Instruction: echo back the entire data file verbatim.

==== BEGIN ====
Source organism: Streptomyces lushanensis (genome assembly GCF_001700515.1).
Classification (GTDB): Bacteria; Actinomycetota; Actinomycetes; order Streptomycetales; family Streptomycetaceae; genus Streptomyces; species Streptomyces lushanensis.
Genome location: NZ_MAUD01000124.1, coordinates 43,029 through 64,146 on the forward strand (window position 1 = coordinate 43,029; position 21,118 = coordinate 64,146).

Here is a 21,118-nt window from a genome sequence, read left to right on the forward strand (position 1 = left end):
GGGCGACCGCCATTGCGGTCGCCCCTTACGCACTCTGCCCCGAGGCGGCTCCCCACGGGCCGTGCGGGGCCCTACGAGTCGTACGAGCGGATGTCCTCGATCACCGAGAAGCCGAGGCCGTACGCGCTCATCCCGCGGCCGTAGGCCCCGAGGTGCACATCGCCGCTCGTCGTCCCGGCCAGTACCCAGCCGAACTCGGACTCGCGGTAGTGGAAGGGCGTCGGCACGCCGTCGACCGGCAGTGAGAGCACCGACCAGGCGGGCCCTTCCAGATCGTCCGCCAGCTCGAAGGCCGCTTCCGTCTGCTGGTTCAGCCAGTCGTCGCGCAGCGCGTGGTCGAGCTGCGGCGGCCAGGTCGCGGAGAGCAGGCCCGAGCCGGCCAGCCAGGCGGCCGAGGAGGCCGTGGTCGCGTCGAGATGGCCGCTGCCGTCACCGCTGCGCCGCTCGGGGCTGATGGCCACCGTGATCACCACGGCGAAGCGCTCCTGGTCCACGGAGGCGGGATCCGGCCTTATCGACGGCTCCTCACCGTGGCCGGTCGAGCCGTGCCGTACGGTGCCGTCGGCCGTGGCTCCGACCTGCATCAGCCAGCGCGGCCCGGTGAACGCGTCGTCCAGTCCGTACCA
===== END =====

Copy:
Source organism: Streptomyces lushanensis (genome assembly GCF_001700515.1).
Classification (GTDB): Bacteria; Actinomycetota; Actinomycetes; order Streptomycetales; family Streptomycetaceae; genus Streptomyces; species Streptomyces lushanensis.
Genome location: NZ_MAUD01000124.1, coordinates 43,029 through 64,146 on the forward strand (window position 1 = coordinate 43,029; position 21,118 = coordinate 64,146).

Here is a 21,118-nt window from a genome sequence, read left to right on the forward strand (position 1 = left end):
GGGCGACCGCCATTGCGGTCGCCCCTTACGCACTCTGCCCCGAGGCGGCTCCCCACGGGCCGTGCGGGGCCCTACGAGTCGTACGAGCGGATGTCCTCGATCACCGAGAAGCCGAGGCCGTACGCGCTCATCCCGCGGCCGTAGGCCCCGAGGTGCACATCGCCGCTCGTCGTCCCGGCCAGTACCCAGCCGAACTCGGACTCGCGGTAGTGGAAGGGCGTCGGCACGCCGTCGACCGGCAGTGAGAGCACCGACCAGGCGGGCCCTTCCAGATCGTCCGCCAGCTCGAAGGCCGCTTCCGTCTGCTGGTTCAGCCAGTCGTCGCGCAGCGCGTGGTCGAGCTGCGGCGGCCAGGTCGCGGAGAGCAGGCCCGAGCCGGCCAGCCAGGCGGCCGAGGAGGCCGTGGTCGCGTCGAGATGGCCGCTGCCGTCACCGCTGCGCCGCTCGGGGCTGATGGCCACCGTGATCACCACGGCGAAGCGCTCCTGGTCCACGGAGGCGGGATCCGGCCTTATCGACGGCTCCTCACCGTGGCCGGTCGAGCCGTGCCGTACGGTGCCGTCGGCCGTGGCTCCGACCTGCATCAGCCAGCGCGGCCCGGTGAACGCGTCGTCCAGTCCGTACCA